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Journal Article

Bacterial formation of phosphatic laminites off Peru


Brunner,  B.
Department of Biogeochemistry, Max Planck Institute for Marine Microbiology, Max Planck Society;

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Arning, E. T., Birgel, D., Brunner, B., & Peckmann, J. (2009). Bacterial formation of phosphatic laminites off Peru. Geobiology, 7(3), 295-307.

Cite as: http://hdl.handle.net/21.11116/0000-0001-CC06-3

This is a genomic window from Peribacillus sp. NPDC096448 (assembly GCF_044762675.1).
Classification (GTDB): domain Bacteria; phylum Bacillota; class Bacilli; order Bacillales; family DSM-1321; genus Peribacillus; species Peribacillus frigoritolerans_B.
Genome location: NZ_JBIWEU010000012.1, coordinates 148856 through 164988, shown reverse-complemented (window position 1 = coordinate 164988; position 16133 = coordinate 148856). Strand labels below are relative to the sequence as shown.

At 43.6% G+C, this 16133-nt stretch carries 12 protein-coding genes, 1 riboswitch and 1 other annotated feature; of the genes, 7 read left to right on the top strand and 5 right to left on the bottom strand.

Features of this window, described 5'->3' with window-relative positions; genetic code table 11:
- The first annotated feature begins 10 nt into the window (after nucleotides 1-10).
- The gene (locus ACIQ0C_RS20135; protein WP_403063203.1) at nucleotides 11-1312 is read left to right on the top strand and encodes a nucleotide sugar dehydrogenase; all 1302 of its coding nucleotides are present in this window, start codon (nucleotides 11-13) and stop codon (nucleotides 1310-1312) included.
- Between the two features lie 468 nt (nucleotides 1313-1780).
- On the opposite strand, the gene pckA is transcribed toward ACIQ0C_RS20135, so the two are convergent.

Authigenic phosphatic laminites enclosed in phosphorite crusts from the shelf off Peru (10°01′ S and 10°24′ S) consist of carbonate fluorapatite layers, which contain abundant sulfide minerals including pyrite (FeS2) and sphalerite (ZnS). Low δ34Spyrite values (average −28.8‰) agree with bacterial sulfate reduction and subsequent pyrite formation. Stable sulfur isotopic compositions of sulfate bound in carbonate fluorapatite are lower than that of sulfate from ambient sea water, suggesting bacterial reoxidation of sulfide by sulfide‐oxidizing bacteria. The release of phosphorus and subsequent formation of the autochthonous phosphatic laminites are apparently caused by the activity of sulfate‐reducing bacteria and associated sulfide‐oxidizing bacteria. Following an extraction–phosphorite dissolution–extraction procedure, molecular fossils of sulfate‐reducing bacteria (mono‐O‐alkyl glycerol ethers, di‐O‐alkyl glycerol ethers, as well as the short‐chain branched fatty acids i/ai‐C15:0, i/ai‐C17:0 and 10MeC16:0) are found to be among the most abundant compounds. The fact that these molecular fossils of sulfate‐reducing bacteria are distinctly more abundant after dissolution of the phosphatic laminite reveals that the lipids are tightly bound to the mineral lattice of carbonate fluorapatite. Moreover, compared with the autochthonous laminite, molecular fossils of sulfate‐reducing bacteria are: (1) significantly less abundant and (2) not as tightly bound to the mineral lattice in the other, allochthonous facies of the Peruvian crusts consisting of phosphatic coated grains. These observations confirm the importance of sulfate‐reducing bacteria in the formation of the phosphatic laminite. Model calculations highlight that organic matter degradation by sulfate‐reducing bacteria has the potential to liberate sufficient phosphorus for phosphogenesis.